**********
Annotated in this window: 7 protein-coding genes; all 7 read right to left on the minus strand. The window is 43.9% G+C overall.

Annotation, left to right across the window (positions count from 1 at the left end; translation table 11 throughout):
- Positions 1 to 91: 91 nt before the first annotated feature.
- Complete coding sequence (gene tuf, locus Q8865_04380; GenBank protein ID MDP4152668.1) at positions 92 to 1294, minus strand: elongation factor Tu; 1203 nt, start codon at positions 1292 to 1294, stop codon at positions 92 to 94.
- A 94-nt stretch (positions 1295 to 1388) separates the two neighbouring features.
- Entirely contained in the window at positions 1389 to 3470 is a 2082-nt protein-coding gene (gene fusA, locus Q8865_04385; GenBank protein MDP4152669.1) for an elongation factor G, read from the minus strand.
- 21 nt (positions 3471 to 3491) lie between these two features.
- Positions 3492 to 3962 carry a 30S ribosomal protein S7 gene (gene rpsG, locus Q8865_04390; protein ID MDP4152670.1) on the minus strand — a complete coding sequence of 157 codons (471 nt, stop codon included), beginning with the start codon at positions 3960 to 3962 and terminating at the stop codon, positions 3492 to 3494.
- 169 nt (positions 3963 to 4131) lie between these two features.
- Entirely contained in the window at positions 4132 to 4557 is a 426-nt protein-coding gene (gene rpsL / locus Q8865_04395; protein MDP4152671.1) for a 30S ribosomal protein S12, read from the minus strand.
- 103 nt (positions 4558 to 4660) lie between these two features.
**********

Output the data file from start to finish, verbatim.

Annotated in this window: 7 protein-coding genes; all 7 read right to left on the minus strand. The window is 43.9% G+C overall.

Annotation, left to right across the window (positions count from 1 at the left end; translation table 11 throughout):
- Positions 1 to 91: 91 nt before the first annotated feature.
- Complete coding sequence (gene tuf, locus Q8865_04380; GenBank protein ID MDP4152668.1) at positions 92 to 1294, minus strand: elongation factor Tu; 1203 nt, start codon at positions 1292 to 1294, stop codon at positions 92 to 94.
- A 94-nt stretch (positions 1295 to 1388) separates the two neighbouring features.
- Entirely contained in the window at positions 1389 to 3470 is a 2082-nt protein-coding gene (gene fusA, locus Q8865_04385; GenBank protein MDP4152669.1) for an elongation factor G, read from the minus strand.
- 21 nt (positions 3471 to 3491) lie between these two features.
- Positions 3492 to 3962 carry a 30S ribosomal protein S7 gene (gene rpsG, locus Q8865_04390; protein ID MDP4152670.1) on the minus strand — a complete coding sequence of 157 codons (471 nt, stop codon included), beginning with the start codon at positions 3960 to 3962 and terminating at the stop codon, positions 3492 to 3494.
- 169 nt (positions 3963 to 4131) lie between these two features.
- Entirely contained in the window at positions 4132 to 4557 is a 426-nt protein-coding gene (gene rpsL / locus Q8865_04395; protein MDP4152671.1) for a 30S ribosomal protein S12, read from the minus strand.
- 103 nt (positions 4558 to 4660) lie between these two features.